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starices of our lot, to calm our minds in the storna of affliction, to sustain us in meek composure in our intercourse with unreasonable men, and to fortify us. against the terrors of judgment?.
Implore increasing measures of sanctifying grace, and beseech him to fulfil to you his gracious promise, - Then will I sprinkle clean water upon you, and ye shall be clean from all your filthinesses, and from all your idols will I cleanse you," and arise from this. solemn scene to carry into practice the virtuous resolu. tions which you have now formed. Let young
disa ciples beware of every thing which tends to lessen the sensibility of conscience, or to taint purity of manners, and let them uniformly maintain the self-denial and the circumspection of prudence and sobriety. Let those in middle life take heed lest at any time their hearts should be overcharged with surfeiting and drunk enness, and the cares of this life; and let not the faila ing eye of age look back with favour on any of the pollutions of this world, or its declining days be made miserable by what is especially in them a foolish solicitude
Trust in God, that whatever evil men may be permitted to do to you or to yours, it will be made subservient to his glory, to your own good, and to that of others. The stroke which endangers your health, the calumny which blackens your name, the artifice which alienates your friends, and the injustice which wrests. your property from you, shall yield to you and to others the peaceable fruits of righteousness, if you. suffer like Christians. And, remembering what the body of your Lord was subject to in death and after it, fret not because yours must be wasted and broken by disease, and at last covered with worms and clods of dust. Let it be your desire that while it remains un..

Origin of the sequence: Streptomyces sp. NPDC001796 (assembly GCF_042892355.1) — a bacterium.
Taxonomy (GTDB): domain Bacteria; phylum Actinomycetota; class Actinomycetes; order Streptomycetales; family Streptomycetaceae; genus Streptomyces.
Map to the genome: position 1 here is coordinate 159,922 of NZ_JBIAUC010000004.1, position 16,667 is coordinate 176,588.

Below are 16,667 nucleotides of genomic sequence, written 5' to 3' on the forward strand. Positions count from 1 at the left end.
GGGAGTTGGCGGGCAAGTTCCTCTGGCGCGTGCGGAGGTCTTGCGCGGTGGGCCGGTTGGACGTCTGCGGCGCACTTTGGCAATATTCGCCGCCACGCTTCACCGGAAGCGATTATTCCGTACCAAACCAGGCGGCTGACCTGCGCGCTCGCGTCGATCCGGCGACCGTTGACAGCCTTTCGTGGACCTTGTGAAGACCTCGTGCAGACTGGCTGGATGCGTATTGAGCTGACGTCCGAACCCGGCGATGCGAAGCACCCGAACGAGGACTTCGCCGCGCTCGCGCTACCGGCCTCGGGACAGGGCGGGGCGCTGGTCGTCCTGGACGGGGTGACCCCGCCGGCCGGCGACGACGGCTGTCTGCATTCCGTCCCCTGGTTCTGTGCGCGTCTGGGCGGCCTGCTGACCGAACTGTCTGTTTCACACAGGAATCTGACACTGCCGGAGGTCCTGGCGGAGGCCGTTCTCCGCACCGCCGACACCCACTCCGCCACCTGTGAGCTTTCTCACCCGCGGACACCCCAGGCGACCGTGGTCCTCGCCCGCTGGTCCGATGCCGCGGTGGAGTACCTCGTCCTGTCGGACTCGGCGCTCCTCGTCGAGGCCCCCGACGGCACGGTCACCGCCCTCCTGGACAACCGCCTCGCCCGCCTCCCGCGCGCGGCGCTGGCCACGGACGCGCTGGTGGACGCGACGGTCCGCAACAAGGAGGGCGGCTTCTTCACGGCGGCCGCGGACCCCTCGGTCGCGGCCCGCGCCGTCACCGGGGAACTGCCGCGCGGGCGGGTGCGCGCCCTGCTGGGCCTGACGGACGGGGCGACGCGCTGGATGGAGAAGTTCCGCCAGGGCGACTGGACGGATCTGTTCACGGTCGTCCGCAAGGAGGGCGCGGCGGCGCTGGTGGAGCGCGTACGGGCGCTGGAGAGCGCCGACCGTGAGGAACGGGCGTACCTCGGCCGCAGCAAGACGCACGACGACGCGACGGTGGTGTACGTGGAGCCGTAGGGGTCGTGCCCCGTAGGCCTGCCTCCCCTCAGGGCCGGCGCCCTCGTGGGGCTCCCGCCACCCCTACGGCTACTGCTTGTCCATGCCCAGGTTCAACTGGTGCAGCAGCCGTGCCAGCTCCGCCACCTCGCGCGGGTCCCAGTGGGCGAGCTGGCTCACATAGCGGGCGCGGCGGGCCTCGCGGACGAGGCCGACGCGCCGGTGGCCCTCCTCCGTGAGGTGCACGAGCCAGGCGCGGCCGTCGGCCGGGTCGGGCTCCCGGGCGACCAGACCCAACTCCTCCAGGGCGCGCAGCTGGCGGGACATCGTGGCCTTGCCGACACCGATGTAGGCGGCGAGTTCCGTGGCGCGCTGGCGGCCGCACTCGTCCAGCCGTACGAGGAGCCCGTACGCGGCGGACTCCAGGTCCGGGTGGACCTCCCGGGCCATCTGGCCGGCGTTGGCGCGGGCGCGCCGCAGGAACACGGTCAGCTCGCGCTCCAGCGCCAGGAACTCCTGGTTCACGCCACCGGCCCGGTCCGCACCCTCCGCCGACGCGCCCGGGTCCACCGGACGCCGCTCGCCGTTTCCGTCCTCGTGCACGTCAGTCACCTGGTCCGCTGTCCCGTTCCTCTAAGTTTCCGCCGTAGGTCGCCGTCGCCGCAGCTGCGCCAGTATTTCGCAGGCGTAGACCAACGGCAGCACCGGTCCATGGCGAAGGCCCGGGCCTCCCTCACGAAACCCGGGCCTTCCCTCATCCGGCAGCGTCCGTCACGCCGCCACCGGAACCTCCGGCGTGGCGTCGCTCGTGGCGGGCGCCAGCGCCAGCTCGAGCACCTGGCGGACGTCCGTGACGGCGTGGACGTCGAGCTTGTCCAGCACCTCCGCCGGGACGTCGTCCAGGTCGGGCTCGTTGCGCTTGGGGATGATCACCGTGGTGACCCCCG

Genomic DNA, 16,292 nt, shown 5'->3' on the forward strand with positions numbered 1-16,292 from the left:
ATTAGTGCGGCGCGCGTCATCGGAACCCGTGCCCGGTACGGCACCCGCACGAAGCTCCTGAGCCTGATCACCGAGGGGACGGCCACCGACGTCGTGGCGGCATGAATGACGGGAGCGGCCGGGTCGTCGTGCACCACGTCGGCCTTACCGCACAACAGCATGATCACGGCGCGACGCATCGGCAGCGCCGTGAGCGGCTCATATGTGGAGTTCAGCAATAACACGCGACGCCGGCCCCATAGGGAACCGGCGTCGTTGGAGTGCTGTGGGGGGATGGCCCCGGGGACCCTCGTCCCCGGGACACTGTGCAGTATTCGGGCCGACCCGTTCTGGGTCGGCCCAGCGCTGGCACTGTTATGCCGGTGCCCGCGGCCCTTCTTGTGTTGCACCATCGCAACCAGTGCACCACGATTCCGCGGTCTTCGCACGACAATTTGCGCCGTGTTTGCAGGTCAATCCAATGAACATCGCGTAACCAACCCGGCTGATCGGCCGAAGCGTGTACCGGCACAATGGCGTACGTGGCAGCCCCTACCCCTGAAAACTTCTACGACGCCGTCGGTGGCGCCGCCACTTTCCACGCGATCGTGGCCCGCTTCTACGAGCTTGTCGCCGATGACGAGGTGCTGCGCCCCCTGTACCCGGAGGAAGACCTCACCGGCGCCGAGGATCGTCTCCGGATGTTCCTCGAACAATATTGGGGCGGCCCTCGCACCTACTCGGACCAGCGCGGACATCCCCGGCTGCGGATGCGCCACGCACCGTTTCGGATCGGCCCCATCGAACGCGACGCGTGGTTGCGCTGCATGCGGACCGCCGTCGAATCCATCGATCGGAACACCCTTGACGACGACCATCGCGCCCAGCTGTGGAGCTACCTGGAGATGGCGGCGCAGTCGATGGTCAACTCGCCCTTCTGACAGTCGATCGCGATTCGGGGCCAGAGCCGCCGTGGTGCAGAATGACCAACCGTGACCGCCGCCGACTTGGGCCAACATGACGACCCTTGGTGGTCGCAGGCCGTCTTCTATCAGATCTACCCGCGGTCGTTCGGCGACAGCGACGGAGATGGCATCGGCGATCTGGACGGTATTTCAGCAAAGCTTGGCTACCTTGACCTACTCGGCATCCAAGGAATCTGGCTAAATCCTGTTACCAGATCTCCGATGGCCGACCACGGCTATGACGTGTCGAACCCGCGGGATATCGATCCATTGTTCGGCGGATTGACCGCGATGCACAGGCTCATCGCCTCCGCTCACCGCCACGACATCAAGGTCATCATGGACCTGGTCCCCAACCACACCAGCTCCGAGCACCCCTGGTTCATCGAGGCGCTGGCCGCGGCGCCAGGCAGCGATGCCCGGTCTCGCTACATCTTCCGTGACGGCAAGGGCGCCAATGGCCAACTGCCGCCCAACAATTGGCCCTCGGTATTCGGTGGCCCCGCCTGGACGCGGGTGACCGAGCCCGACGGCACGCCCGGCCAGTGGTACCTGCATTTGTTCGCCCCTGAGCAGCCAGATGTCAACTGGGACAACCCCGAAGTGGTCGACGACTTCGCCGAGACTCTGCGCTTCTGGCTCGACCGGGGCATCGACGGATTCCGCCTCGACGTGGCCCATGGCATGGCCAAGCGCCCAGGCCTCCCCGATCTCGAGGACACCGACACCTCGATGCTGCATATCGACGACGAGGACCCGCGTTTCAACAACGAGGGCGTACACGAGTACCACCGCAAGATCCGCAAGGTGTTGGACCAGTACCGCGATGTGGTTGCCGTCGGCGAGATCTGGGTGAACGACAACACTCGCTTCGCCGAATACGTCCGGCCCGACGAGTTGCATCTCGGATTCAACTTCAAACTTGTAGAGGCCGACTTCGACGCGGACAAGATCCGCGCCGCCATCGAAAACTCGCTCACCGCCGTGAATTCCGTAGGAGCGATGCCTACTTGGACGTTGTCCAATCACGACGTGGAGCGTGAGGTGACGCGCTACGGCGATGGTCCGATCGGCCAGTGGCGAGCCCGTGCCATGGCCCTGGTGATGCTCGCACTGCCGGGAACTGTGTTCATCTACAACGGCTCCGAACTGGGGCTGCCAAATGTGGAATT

buried, the sight of it may suggest to your family the vanity of every earthly confidence, and the necessity of immediate preparation for eternity, and that in its coffin, and in its grave, your flesh may rest in hope that this corruptible shall put on incorruption, and that what was sown in dishonour shall be raised in glory. Amen.
The Conference during the Transfiguration.
LUKE ix. 30, 31.
" And behold there talked with him two men, which were Mom ses and Elias, who appeared in glory, and spake of his decease which he should accomplish at Jerusalem."
THOUGH the life of our Saviour on earth was a sea ries of humiliation, there were some occasions in which he was declared to be the Son of God with power. There were periods when the heart of the Man of Sora rows swelled with joy unspeakable, and when the approbation of his Father spread over him a celestial glory. The transfiguration of our Lord has always been considered as the most splendid occurrence in his life. In that scene the church on earth, and the church in heaven met in their representatives, to do honour to the common head and lord of both. Often hath pious meditation ascended the holy mount to contemplate this wondrous scene, and come down from it saying, « We beheld his glory, the glory as of the only begotten of the Father, full of grace and truth.” The pomp which was at that time displayed in courts, passed away as a vain shew, but this incident lives in the hearts of the faithful, and its splendour shines for ever in the majesty on high,